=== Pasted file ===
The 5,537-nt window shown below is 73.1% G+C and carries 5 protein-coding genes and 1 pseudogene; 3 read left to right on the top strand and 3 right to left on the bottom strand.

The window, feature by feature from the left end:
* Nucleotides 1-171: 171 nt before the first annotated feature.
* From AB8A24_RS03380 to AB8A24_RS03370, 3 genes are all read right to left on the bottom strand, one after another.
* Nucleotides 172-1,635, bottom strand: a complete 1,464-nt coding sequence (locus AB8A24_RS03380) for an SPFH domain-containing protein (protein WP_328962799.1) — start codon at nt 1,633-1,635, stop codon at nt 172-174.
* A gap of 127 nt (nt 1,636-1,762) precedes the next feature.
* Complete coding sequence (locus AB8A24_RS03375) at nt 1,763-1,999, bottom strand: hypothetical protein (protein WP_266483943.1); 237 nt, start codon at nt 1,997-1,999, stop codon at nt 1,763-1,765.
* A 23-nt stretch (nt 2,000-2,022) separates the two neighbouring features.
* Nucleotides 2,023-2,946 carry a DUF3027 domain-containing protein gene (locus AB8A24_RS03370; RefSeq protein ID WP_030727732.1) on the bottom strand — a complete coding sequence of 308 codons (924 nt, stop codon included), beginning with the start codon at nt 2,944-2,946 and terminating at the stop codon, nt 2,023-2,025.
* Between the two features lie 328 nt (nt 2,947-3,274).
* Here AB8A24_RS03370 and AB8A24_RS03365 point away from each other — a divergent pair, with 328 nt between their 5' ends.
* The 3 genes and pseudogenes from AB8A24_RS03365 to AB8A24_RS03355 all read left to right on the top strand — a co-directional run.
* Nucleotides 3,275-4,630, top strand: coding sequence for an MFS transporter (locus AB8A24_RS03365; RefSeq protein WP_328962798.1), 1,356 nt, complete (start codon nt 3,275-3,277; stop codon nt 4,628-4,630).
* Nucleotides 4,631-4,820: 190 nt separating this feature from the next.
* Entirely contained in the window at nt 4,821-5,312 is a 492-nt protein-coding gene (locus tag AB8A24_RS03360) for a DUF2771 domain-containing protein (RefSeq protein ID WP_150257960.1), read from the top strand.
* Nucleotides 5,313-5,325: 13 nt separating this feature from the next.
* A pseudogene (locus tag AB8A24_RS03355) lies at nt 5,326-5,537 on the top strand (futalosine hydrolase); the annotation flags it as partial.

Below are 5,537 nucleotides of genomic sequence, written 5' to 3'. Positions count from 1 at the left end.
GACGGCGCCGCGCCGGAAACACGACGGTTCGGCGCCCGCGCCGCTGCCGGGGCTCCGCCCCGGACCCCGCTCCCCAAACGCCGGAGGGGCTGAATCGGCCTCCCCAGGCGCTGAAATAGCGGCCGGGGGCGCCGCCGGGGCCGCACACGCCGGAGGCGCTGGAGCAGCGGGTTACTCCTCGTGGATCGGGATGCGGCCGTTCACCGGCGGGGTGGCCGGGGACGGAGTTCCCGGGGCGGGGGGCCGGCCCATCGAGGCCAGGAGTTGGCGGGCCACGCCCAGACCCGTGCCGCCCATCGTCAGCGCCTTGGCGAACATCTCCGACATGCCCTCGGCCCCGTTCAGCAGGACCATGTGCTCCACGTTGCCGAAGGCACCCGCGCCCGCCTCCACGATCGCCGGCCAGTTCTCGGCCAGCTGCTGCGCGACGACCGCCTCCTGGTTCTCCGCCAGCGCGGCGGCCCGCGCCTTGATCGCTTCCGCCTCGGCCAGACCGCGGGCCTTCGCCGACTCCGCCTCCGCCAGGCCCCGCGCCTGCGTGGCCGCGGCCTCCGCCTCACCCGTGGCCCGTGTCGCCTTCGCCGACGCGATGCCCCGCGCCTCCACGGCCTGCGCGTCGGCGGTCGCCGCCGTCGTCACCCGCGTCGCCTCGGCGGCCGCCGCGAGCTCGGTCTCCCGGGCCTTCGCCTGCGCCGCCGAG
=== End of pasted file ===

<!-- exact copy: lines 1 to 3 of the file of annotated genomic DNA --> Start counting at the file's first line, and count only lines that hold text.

The 5,537-nt window shown below is 73.1% G+C and carries 5 protein-coding genes and 1 pseudogene; 3 read left to right on the top strand and 3 right to left on the bottom strand.

The window, feature by feature from the left end:
* Nucleotides 1-171: 171 nt before the first annotated feature.